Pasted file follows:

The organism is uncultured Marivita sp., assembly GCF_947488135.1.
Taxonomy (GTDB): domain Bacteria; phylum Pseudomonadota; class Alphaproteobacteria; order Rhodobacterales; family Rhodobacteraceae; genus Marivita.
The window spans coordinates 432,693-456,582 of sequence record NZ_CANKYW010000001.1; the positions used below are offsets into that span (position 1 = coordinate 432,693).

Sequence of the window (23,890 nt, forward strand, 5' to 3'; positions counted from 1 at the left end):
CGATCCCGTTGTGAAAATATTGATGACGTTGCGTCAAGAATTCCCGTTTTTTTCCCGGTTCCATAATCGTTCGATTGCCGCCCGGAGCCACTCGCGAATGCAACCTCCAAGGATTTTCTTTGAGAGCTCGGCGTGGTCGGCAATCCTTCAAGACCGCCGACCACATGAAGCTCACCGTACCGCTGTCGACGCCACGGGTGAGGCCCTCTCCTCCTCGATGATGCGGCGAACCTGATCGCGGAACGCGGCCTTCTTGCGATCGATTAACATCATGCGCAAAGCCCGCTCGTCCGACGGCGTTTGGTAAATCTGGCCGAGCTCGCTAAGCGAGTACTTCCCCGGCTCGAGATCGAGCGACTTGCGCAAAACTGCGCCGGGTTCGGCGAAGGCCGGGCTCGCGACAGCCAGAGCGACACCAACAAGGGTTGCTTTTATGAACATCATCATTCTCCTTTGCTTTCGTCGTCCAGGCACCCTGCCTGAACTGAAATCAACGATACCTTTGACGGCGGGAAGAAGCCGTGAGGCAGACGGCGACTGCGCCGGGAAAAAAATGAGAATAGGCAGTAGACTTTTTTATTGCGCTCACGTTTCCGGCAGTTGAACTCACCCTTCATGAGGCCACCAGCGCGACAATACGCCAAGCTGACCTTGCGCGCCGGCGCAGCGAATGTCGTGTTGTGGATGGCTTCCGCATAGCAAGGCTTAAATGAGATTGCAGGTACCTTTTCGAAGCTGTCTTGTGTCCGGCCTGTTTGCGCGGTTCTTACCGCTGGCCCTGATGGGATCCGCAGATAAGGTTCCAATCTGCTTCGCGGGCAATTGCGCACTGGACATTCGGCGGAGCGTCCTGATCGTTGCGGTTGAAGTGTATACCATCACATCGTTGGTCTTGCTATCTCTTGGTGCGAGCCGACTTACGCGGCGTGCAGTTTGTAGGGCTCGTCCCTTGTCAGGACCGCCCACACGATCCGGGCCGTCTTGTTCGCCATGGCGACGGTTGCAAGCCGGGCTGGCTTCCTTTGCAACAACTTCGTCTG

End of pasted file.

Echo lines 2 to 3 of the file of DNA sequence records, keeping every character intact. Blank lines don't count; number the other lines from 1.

Taxonomy (GTDB): domain Bacteria; phylum Pseudomonadota; class Alphaproteobacteria; order Rhodobacterales; family Rhodobacteraceae; genus Marivita.
The window spans coordinates 432,693-456,582 of sequence record NZ_CANKYW010000001.1; the positions used below are offsets into that span (position 1 = coordinate 432,693).